This project is already well underway with IPFD having appointed a project director and building an early proof of concept on the dogwellnet website. Evaluation of the range of available tests using a template of questions would be a priority and further funding to ensure sustainability of the system would be important, given the rapid rate of change and development in the genetic testing field.

The workshop wrapped-up with thanks to the organisers, hosts and facilitators as well as all the participants who had collaborated over the 2 days.

I really enjoyed the workshop and picked up new ideas to share with Dachshund colleagues and other Breed Health Coordinators. I didn’t really know what to expect as this was the first IDH Workshop I have attended but I made some useful contacts and have a better understanding of what the challenges are around the world as well as some of the good practices that are already available “off the shelf”.

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Ian’s presentation at the IPFD Paris workshop: DBC Health Improvement Strategy 2017

Ian Seath’s presentation at the IPFD International Dog Health Workshop 2017 on the UK Dachshund Breed Council’s Health Improvement Strategy:


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10 ways to screw up your breed health improvement strategy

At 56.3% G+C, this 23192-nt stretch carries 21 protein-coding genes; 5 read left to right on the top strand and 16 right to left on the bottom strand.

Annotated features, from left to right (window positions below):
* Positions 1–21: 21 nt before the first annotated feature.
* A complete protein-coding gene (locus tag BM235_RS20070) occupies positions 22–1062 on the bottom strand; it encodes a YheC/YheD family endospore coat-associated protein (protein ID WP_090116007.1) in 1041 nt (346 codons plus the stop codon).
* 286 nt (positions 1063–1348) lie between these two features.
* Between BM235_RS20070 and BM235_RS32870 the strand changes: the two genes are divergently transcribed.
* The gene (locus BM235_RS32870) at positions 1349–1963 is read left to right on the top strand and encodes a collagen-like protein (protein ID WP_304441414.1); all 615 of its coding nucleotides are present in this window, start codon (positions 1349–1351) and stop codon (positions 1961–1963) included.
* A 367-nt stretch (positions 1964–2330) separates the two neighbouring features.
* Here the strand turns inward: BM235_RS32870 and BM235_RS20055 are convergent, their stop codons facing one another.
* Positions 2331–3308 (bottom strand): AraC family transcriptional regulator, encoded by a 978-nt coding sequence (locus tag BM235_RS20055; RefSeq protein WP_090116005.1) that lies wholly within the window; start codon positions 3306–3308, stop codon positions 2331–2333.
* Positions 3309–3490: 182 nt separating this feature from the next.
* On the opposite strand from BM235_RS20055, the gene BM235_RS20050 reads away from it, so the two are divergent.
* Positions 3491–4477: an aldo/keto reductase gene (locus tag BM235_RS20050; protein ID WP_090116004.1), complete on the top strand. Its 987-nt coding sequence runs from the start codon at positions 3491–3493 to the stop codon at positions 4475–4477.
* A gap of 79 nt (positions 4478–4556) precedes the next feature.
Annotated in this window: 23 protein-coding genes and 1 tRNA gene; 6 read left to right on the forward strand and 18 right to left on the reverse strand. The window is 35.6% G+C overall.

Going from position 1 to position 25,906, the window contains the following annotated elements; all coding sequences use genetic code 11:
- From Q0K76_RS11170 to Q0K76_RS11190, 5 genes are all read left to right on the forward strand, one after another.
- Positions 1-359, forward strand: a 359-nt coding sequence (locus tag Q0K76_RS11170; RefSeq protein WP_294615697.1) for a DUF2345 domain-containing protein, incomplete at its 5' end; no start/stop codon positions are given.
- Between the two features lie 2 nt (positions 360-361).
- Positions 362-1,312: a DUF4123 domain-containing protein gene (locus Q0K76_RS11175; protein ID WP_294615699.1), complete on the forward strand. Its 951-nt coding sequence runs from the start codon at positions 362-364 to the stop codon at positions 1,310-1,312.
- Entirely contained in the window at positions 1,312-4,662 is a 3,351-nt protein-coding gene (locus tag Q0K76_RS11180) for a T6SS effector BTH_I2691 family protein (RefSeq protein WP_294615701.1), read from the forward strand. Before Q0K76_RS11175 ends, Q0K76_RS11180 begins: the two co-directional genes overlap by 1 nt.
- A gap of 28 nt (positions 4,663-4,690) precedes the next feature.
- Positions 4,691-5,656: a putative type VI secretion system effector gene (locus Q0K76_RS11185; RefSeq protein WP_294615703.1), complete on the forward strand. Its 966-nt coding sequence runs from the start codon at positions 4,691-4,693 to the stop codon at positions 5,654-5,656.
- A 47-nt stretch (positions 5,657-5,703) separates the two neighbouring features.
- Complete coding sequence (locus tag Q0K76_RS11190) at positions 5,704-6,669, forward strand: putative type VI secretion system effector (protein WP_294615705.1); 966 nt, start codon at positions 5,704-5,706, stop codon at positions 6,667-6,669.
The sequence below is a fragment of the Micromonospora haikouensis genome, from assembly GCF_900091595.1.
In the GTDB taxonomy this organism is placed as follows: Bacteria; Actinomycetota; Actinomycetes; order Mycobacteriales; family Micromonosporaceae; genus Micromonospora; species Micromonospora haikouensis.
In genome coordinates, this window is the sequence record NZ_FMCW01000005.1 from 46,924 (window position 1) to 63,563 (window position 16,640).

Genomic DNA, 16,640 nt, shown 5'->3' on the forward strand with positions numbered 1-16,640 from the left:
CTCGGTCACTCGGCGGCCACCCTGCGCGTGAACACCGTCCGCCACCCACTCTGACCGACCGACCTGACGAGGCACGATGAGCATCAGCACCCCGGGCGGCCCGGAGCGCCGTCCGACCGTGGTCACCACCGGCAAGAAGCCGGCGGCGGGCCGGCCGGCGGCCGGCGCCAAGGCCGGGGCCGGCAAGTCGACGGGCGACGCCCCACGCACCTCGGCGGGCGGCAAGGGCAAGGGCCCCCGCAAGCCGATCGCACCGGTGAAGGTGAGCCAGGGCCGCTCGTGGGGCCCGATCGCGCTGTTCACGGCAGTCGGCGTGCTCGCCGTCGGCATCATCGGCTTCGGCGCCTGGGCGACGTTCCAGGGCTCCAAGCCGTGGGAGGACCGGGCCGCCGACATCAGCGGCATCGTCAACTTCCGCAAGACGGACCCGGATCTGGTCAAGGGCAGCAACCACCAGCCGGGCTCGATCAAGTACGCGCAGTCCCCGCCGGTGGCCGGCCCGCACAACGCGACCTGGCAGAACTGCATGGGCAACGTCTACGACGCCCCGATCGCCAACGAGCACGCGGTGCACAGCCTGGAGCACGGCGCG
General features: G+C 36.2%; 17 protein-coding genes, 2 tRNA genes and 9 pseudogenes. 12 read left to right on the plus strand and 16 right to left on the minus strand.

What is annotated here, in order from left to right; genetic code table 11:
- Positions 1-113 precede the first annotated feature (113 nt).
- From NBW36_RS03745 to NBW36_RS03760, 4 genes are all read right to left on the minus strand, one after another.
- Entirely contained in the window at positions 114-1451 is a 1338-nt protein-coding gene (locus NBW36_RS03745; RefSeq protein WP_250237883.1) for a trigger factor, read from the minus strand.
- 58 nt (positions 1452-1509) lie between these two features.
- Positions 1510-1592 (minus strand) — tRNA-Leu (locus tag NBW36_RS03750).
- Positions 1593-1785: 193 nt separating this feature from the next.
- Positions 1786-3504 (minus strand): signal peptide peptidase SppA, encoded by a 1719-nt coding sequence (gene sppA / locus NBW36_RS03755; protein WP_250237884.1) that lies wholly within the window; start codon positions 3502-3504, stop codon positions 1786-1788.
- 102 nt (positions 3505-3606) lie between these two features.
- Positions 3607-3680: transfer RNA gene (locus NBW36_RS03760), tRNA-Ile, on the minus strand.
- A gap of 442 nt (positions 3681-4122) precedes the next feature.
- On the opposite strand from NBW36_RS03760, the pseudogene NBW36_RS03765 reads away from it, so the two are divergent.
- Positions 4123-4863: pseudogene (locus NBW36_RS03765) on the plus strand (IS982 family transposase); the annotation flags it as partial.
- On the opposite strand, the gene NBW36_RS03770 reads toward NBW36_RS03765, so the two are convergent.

It’s approaching midnight and I am reflecting on a great first day at the IPFD’s International Dog Health Workshop in Paris.

A long time ago, I developed a Cause and Effect Diagram with one of my clients on how to “create” badly managed change. We did it as part of a senior management workshop while planning the implementation steps for an improvement initiative. It came to mind tonight as I was thinking about some of the challenges different breeds face across the world as they try to develop and implement health improvement strategies. I ended up with a Top 10 list of “screw-ups”.

No doubt, you can think of a few more ways to ensure a breed improvement strategy initiative goes off the rails!

  1. Provide no evidence of the need for change (or create some “alternative facts” to justify the status quo)
  2. Define the solution before defining the problem (adopt evidence-free policy-making)
  3. Hold a mock consultation with those in the breed who will be affected (pretend to seek their views)
  4. Ignore the evidence presented by people in the breed, or specialists elsewhere, who have ideas to offer (because you know better)
  5. Shoot the messenger who brings you data to define the real problem (because that way it’s less likely other people will dare to dissent)
  6. Communicate several different and, preferably contradictory, reasons for needing an improvement strategy, over time (to obscure the lack of rationale for any change)
  7. Ignore any criticism of your plans and wait for the “fuss” to die down (because eventually, they will get used to your idea)
  8. Reassure people by telling them “change is always difficult” (patronising them always helps)